from total real revenues
intergenerational equity an
Purposes Links with Fiscal Policy
Stabilization– shield economy Oil funds are no substitute for good
from revenue instability fiscal management; important
producers operate without oil funds
Savings – wealth for future
(UK, Saudi Arabia, Indonesia,
generations Australia, Russia)
Precautionary – if projects are Important features
uncertain or absorptive 1. Consolidated budget framework
capacity is in doubt 2. Liquidity constraint on the budget
3. Limits on domestic investment by the
Types of Oil Funds, by Objective
Stabilization Funds Savings Funds Precautionary Funds
Receive all revenues & inject Fixed percentage of Assign all or part of
regular amounts to budget petroleum revenues revenues to fund in early
[Papua New Guinea – [Alberta, Alaska] stages of petroleum
wound up 2000] development
Petroleum revenues in Percentage of total Goal to ensure financial
excess of forecast budget government revenue viability if revenues are
amount [Oman] [Kuwait] lower than expected
Finance deficit or receive Net government revenues Guards against poor
surplus [Norway] (budget surplus) [Norway] absorptive capacity
Receive deposits above a Recent examples in
reference price; can Azerbaijan and Timor-Leste
withdraw when below floor [now a Norway-type fund]
price [Chile, Venezuela until
Types of Oil Fund,
by Operational Rules
Mainly stabilization objectives
Deposit and withdrawal depend on rigid exogenous triggers, usually oil prices or fiscal
Triggers: multiyear (fixed/moving average) or intra-annual (relative to budget oil price)
Examples: Venezuela Macroeconomic Stabilization Fund (1998 rules), Iran
Mainly savings objectives
A fixed share of revenues or oil revenues is deposited in the oil fund. Various rules (or
discretion) for withdrawals
Example: Kuwait Reserve Fund for Future Generations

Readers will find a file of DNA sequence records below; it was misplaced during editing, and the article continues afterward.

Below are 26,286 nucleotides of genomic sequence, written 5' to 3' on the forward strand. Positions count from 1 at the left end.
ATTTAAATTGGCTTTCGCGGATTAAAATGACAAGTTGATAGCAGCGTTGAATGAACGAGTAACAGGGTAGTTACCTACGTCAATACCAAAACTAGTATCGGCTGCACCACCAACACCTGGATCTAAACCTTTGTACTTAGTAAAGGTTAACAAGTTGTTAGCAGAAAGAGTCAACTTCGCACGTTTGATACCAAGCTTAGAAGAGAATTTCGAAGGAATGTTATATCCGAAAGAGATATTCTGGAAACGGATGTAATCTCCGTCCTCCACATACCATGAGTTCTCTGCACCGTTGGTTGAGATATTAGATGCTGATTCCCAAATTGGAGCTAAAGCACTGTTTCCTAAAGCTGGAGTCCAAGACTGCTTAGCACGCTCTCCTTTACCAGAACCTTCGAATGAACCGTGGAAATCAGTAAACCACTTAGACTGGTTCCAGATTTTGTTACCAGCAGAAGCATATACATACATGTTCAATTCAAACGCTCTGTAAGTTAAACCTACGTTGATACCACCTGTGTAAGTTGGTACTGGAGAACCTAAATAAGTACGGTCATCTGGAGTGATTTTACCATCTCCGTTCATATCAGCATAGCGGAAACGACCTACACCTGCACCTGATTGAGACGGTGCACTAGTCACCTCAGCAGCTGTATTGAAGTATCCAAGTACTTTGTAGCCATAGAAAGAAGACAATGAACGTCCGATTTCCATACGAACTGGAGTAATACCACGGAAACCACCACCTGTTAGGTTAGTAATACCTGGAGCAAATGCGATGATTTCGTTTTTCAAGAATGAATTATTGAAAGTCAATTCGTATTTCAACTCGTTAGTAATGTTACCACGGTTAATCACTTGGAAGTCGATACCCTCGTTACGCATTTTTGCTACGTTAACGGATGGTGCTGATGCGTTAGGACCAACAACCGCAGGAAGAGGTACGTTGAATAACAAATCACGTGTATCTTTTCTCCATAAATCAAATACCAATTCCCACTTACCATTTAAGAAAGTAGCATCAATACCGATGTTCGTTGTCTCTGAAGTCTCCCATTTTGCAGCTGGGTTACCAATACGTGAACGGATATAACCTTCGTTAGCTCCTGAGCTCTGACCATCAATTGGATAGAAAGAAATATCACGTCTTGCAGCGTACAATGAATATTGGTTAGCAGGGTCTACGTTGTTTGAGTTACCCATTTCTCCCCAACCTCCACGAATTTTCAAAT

Both stabilization and savings objectives
Net oil revenue is deposited in the fund. The fund automatically finances the budget’s
non-oil deficit through a reverse transfer.
Example: Norway Government Pension Fund
Potential for poor management with or without oil fund: Key
elements for efficiency of oil fund –
Regular public disclosure
Accountability to elected representatives
Independent audit of activities
Clear investment strategy – majority foreign assets
―Benchmarking‖ of desired investment returns
Competition in appointment of investment managers
Oil Funds, PFM, and Transparency
Oil funds should not have the authority to spend
avoid dual budgets: all spending should be transparently on budget.
Oil revenues should not be earmarked for specific
there should be genuine competition for fiscal resources.
Avoid separate oil fund institutional frameworks
Stringent mechanisms to ensure good governance,
transparency, and accountability are critical
clarity of rules, disclosure, audit, and performance evaluation
The Need to Distinguish
Oil Funds from Fiscal Rules
Oil funds are sometimes confused with fiscal rules.
Oil funds do not constrain fiscal policy—unless the
government is liquidity-constrained.
Fiscal Rules in Oil-Producing Countries
Attempt to insulate fiscal policy from political pressures.
By placing restrictions or limits on fiscal variables (such as deficits,
expenditure, debt), rules seek to constrain fiscal policy.
Design of fiscal rules in oil producers must take into account their specific
fiscal characteristics (oil volatility; expanded concept of sustainability).
Rules should aim at decoupling expenditure and the non-oil deficit from
the short-term volatility of oil revenues. But many oil producers are
liquidity-constrained—can these countries afford to decouple spending in
A sound fiscal management framework is a necessary (not sufficient)
condition for the success of a fiscal rule.
Fiscal rules are no stronger than the will of the political class to abide by
MTEFs can help limit the extent of short-run spending responses to
rapidly-changing oil revenues.
They can allow a better appreciation of future spending implications of
current policy decisions—including future recurrent costs of capital
Public Expenditure Extra-budgetary funds
Management Better mobilization of public support?
No special rules for expenditure Simulate market conditions?
from petroleum revenues Disadvantages
Loss of central control and budget
Consistent base data
Budget preparation procedures Resource allocation distortion
Entrenching old priorities
Budget execution system
Barrier to reallocation at the margin
Cash planning and management
Potential transparency concerns
Attempts in special circumstances proved
difficult (Chad example)
Target smooth responses of expenditure to oil revenues and prudent non-
oil primary balances.
Fiscal consolidation may be needed to reduce vulnerability and strengthen
Pay attention to the non-oil primary balance and scaling factors.
Establish sound budgetary systems.
Have a long-term horizon.
Enhance fiscal transparency, so that everybody can see how oil revenue is